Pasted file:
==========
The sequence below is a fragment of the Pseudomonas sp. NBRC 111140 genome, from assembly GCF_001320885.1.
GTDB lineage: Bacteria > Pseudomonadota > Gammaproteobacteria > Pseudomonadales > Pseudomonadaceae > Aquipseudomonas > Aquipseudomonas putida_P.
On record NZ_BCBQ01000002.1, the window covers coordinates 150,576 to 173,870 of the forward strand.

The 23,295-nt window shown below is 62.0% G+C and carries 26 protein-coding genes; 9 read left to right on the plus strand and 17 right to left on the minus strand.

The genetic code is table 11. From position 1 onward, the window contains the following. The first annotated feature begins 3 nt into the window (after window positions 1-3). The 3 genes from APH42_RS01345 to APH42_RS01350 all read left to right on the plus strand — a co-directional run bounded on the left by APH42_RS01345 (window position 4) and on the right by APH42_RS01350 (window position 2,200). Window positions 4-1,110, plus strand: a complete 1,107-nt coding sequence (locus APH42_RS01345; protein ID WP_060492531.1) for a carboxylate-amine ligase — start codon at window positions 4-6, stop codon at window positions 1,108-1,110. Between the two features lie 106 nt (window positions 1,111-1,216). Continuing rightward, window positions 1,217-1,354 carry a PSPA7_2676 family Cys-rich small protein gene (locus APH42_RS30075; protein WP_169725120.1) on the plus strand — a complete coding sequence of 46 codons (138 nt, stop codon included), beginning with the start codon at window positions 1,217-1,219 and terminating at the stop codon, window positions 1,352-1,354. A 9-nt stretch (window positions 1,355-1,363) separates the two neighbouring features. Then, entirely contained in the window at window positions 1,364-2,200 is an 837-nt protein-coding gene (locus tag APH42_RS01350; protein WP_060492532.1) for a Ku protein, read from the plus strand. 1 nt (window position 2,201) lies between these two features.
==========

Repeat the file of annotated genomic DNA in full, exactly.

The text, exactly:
The sequence below is a fragment of the Pseudomonas sp. NBRC 111140 genome, from assembly GCF_001320885.1.
GTDB lineage: Bacteria > Pseudomonadota > Gammaproteobacteria > Pseudomonadales > Pseudomonadaceae > Aquipseudomonas > Aquipseudomonas putida_P.
On record NZ_BCBQ01000002.1, the window covers coordinates 150,576 to 173,870 of the forward strand.

The 23,295-nt window shown below is 62.0% G+C and carries 26 protein-coding genes; 9 read left to right on the plus strand and 17 right to left on the minus strand.

The genetic code is table 11. From position 1 onward, the window contains the following. The first annotated feature begins 3 nt into the window (after window positions 1-3). The 3 genes from APH42_RS01345 to APH42_RS01350 all read left to right on the plus strand — a co-directional run bounded on the left by APH42_RS01345 (window position 4) and on the right by APH42_RS01350 (window position 2,200). Window positions 4-1,110, plus strand: a complete 1,107-nt coding sequence (locus APH42_RS01345; protein ID WP_060492531.1) for a carboxylate-amine ligase — start codon at window positions 4-6, stop codon at window positions 1,108-1,110. Between the two features lie 106 nt (window positions 1,111-1,216). Continuing rightward, window positions 1,217-1,354 carry a PSPA7_2676 family Cys-rich small protein gene (locus APH42_RS30075; protein WP_169725120.1) on the plus strand — a complete coding sequence of 46 codons (138 nt, stop codon included), beginning with the start codon at window positions 1,217-1,219 and terminating at the stop codon, window positions 1,352-1,354. A 9-nt stretch (window positions 1,355-1,363) separates the two neighbouring features. Then, entirely contained in the window at window positions 1,364-2,200 is an 837-nt protein-coding gene (locus tag APH42_RS01350; protein WP_060492532.1) for a Ku protein, read from the plus strand. 1 nt (window position 2,201) lies between these two features.